Where did I get the map from. I don’t know – it was loose inside an old book on logging railroads I bought from Amazon. I suspect that it was part of a Western Railroader. If anyone recognizes the map and knows of the source, again I’d be delighted to know.

 

Island Of Joy Brothel, Fort Bragg, California

At one time Fort Bragg “boasted” of having 37 brothels of which this, The Island of Joy, was one. Fort Bragg’s most famous brothel was reached by a suspension bridge! It was located off of Fort Bragg on a rock at the foot of Elm Street – see picture below.

Island of Joy

Island of Joy

The suspension bridge pictured above took “patrons” out to the Island. The brothel lasted about a decade until it burned down in 1921. The local paper reported that “the town was blessed” when it burned. Several patrons are believed to have drowned when they fell  from the suspension bridge whilst under the affluence of incahol.

Very recently a mile long stretch of the coastline in Fort Bragg has been opened to the public for the first time in over 100 years. A brand spanking new coastal trail has been installed as a result of the City of Fort Bragg acquiring a strip of land along the cliff tops which used to belong to the Union Lumber Company (and its successors). Check here for details.

Wife Sarah and I were doddling down the trail today with our behemoth of a dog (Princess Molly – a slobbering 10 year old bull mastiff weighing in at a cute 130 pounds) when I wondered if one could see the rock where the Island of Joy existed. Here’s the pic I took. It is in the right location – at the bottom of Elm Street but ……. I am not sure.

Rock off of Elm Street

Rock off of Elm Street

Whilst there are nice signs along the trail I have severe doubts about the City raising one pointing to the Island of Joy!!!

The California State Military Museum, History of Fort Bragg (Camp Bragg)

Many thanks to Luke Clark, President of the Mendocino Coast Stamp Club for the heads up on this one.

Did you know that the U.S. Military had penned a history of its involvement in Fort Bragg? No? Good, ‘cos neither had I. I obtained this material from this site, “The California State Military Museum.” In addition to the following piece by Colonel Herbert M. Hart, USMC (retired), Executive Director, Council on America’s Military Past there is LOTS of very interesting “stuff” on the site. I spent several hours there.

Summary

Established in June 11, 1857, Fort Bragg was located about 50 miles south of Cape Mendocino and situated one and a half miles north of tile Noyo River, at the present town of Fort Bragg, Mendocino County. It was established within the Mendocino Indian Reservation for the purpose of both controlling and safeguarding the area’s Indians. Established by 1st Lieutenant Horatio Gates Gibson, 3rd Artillery with a detachment from Company M, the post was named for Captain Braxton Bragg, 3rd Artillery, a Mexican War veteran and later a general in the Confederate Army. There was a period of agitation to have the post’s name changed because of his disaffection but the post retained the name during the Civil War.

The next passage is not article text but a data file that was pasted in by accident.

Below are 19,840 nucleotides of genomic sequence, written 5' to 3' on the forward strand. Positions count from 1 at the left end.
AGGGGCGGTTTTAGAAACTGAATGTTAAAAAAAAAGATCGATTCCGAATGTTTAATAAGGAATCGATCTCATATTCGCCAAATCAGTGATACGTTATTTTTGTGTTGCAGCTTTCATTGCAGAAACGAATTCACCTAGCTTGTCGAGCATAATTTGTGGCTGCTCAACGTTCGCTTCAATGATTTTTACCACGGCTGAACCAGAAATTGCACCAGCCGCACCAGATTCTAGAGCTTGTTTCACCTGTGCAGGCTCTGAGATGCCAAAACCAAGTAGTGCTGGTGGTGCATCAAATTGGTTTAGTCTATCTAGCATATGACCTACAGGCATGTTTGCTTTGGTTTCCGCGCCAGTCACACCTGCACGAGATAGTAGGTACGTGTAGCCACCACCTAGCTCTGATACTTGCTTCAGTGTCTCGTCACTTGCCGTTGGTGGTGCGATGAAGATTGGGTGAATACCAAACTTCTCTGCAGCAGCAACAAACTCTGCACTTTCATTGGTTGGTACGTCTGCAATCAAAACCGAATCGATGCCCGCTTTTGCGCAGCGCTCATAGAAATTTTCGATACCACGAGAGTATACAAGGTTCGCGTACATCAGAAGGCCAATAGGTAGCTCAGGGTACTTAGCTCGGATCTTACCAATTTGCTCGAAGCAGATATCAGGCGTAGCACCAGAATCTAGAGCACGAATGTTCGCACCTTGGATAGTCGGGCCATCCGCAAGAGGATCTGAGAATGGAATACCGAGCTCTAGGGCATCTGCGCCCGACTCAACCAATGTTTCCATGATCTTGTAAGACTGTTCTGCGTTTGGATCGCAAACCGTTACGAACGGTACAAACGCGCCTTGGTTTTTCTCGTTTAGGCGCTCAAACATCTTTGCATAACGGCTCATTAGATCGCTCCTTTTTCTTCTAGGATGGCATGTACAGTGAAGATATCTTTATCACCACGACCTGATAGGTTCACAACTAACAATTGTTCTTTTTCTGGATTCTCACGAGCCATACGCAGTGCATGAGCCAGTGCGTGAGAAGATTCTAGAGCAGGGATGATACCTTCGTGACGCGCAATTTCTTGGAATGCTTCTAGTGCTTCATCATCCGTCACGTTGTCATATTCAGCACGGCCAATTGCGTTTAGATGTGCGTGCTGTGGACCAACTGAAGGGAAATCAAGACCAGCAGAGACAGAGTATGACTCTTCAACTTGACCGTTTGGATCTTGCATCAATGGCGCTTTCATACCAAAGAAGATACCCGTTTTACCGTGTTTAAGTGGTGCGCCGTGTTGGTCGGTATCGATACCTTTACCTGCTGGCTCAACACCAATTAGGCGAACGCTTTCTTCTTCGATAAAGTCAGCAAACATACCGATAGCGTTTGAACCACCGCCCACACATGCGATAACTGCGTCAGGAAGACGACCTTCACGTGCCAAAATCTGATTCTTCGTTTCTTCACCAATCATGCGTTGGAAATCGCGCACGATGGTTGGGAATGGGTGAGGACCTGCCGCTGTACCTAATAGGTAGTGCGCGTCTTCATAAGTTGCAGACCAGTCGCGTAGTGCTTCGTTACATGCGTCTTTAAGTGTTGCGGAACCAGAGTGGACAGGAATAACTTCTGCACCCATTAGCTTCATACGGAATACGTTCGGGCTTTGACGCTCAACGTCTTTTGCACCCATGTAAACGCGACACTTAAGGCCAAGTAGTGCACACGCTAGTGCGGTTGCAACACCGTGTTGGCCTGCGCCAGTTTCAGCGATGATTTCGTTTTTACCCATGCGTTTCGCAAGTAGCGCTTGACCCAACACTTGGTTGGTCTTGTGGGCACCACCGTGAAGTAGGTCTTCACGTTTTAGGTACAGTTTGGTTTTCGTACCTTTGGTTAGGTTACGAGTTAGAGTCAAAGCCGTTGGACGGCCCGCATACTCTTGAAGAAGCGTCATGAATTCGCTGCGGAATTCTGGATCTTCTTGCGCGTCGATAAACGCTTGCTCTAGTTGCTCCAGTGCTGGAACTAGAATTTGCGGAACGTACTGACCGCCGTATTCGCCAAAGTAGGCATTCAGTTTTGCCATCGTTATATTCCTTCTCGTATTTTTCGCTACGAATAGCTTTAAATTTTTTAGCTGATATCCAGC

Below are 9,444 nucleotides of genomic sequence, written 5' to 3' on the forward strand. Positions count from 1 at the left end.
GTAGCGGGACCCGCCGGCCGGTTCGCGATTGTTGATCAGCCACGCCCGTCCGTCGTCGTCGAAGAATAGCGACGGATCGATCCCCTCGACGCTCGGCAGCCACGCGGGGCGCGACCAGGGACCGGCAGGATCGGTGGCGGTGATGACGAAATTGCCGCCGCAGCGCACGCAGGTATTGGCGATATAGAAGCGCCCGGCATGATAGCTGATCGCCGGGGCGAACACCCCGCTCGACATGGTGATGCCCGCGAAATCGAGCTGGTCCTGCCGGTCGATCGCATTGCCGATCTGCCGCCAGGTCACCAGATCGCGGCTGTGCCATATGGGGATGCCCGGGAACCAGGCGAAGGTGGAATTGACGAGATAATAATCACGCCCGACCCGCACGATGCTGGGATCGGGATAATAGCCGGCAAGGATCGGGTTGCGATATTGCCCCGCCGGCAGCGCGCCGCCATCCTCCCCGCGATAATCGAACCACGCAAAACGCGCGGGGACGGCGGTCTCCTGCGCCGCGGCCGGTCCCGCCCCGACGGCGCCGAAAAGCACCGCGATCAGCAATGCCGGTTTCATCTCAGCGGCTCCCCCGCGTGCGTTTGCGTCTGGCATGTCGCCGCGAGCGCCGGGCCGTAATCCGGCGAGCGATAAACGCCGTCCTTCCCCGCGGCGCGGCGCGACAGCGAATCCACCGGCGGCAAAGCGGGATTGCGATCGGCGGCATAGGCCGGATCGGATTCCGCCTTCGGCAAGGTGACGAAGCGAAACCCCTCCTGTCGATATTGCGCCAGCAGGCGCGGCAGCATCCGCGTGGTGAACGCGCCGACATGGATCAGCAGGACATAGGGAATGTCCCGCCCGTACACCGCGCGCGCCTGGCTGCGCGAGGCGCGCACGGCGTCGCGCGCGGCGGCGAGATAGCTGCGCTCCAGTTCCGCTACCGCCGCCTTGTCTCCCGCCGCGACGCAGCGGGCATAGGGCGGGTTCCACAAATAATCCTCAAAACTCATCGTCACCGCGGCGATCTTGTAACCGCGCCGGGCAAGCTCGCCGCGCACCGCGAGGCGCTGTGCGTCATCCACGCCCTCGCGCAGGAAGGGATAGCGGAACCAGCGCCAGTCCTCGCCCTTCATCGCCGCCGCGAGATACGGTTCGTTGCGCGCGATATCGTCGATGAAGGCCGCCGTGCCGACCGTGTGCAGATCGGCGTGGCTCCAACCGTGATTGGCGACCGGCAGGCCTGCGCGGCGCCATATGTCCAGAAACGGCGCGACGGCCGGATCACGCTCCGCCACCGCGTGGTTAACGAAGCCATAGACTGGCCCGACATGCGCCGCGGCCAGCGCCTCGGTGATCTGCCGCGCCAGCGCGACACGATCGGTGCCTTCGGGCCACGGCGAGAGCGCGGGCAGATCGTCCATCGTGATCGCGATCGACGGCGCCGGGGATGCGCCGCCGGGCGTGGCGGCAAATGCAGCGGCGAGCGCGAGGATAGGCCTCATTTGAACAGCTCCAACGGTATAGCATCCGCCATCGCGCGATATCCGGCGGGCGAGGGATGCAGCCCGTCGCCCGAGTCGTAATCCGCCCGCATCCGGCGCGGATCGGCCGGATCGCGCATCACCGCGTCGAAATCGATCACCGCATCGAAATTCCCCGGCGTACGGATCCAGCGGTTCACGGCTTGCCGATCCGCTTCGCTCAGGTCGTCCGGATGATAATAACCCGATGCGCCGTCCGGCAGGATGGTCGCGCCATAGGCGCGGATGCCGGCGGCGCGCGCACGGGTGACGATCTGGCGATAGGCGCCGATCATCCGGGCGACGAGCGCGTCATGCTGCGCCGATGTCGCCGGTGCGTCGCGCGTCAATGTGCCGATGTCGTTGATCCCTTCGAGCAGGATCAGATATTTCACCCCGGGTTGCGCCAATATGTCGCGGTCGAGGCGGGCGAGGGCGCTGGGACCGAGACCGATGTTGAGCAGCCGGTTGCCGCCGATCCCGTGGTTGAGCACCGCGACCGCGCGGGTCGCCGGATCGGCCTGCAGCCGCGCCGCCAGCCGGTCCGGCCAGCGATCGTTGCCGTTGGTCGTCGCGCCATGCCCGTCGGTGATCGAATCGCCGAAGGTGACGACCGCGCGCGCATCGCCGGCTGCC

In September 1864 many Army units serving in the Humboldt district were ordered south. The steamer Panama left Humboldt Bay October 18, 1864, picked up the Fort Brag g garrison the next day, and arrived at the Presidio of San Francisco on October 20. This constituted the permanent evacuation and abandonment of the post. The Mendocino Indian Reservation was discontinued in March 1866, and tile land opened for settlement several years later.

Detailed History

A young lieutenant’s respect for his first company commander provided the name for Fort Bragg. The respect of others for the same officer caused that name to be retained throughout the Civil War.

Second Lieutenant Horatio G. Gibson was fresh from West Point when he joined the 3d Artillery in time for the Battle of Chapultepec, Mexico, in 1847. A lasting impression was made on him by his captain, Brevet Lieutenant Colonel Braxton Bragg, three times breveted in 15 months.

Horatio Albert Gates in centre

Horatio Gates Gibson in centre

Ten years later when First Lieutenant Gibson established an Army post on the Mendocino Indian Reservation in northern California, he had no hesitation regarding a name. Colonel Bragg had left the Army in favor of the life of a Louisiana planter, confining his government service by 1856 to serving as his state’s Commissioner of Public Works. By naming the new camp after this hero of Buena Vista, Gibson felt that at least the Bragg name was back in the service of the Army.

For an artilleryman, the early days of Fort Bragg were especially trying. Men who had been recruited and trained as cannoneers of the 3d Artillery found themselves performing the age-old Army chores of artisans, masons, and hewers of wood. “It is slow work, owing to the scarcity of proper tools,” reported Gibson on June 18, 1857, a week after officially establishing the post. I do not expect to have all necessary buildings completed before the beginning of the rainy season.”

Three months later Gibson could report some progress and the hope of having his command under cover before winter. “I have to report the erection and occupation of three buildings, all of which however are unfinished,” he wrote. “The men are now at work on the officers’ quarters, which ought to be completed within a month. A stable, guardhouse and storehouse have yet to be built.”